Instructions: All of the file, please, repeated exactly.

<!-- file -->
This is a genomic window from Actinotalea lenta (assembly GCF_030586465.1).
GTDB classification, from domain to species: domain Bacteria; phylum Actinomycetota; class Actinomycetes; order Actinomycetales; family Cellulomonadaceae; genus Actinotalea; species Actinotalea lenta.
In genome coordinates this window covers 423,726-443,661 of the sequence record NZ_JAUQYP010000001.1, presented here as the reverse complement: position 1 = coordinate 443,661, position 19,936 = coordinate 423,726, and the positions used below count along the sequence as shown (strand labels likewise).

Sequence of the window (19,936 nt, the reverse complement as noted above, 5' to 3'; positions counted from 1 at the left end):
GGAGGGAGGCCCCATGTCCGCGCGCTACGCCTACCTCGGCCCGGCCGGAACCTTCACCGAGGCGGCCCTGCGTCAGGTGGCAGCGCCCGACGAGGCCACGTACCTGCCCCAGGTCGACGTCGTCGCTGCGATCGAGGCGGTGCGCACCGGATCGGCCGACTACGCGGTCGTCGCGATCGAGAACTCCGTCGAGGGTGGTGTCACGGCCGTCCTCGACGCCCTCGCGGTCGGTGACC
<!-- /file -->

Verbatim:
This is a genomic window from Actinotalea lenta (assembly GCF_030586465.1).
GTDB classification, from domain to species: domain Bacteria; phylum Actinomycetota; class Actinomycetes; order Actinomycetales; family Cellulomonadaceae; genus Actinotalea; species Actinotalea lenta.
In genome coordinates this window covers 423,726-443,661 of the sequence record NZ_JAUQYP010000001.1, presented here as the reverse complement: position 1 = coordinate 443,661, position 19,936 = coordinate 423,726, and the positions used below count along the sequence as shown (strand labels likewise).

Sequence of the window (19,936 nt, the reverse complement as noted above, 5' to 3'; positions counted from 1 at the left end):
GGAGGGAGGCCCCATGTCCGCGCGCTACGCCTACCTCGGCCCGGCCGGAACCTTCACCGAGGCGGCCCTGCGTCAGGTGGCAGCGCCCGACGAGGCCACGTACCTGCCCCAGGTCGACGTCGTCGCTGCGATCGAGGCGGTGCGCACCGGATCGGCCGACTACGCGGTCGTCGCGATCGAGAACTCCGTCGAGGGTGGTGTCACGGCCGTCCTCGACGCCCTCGCGGTCGGTGACC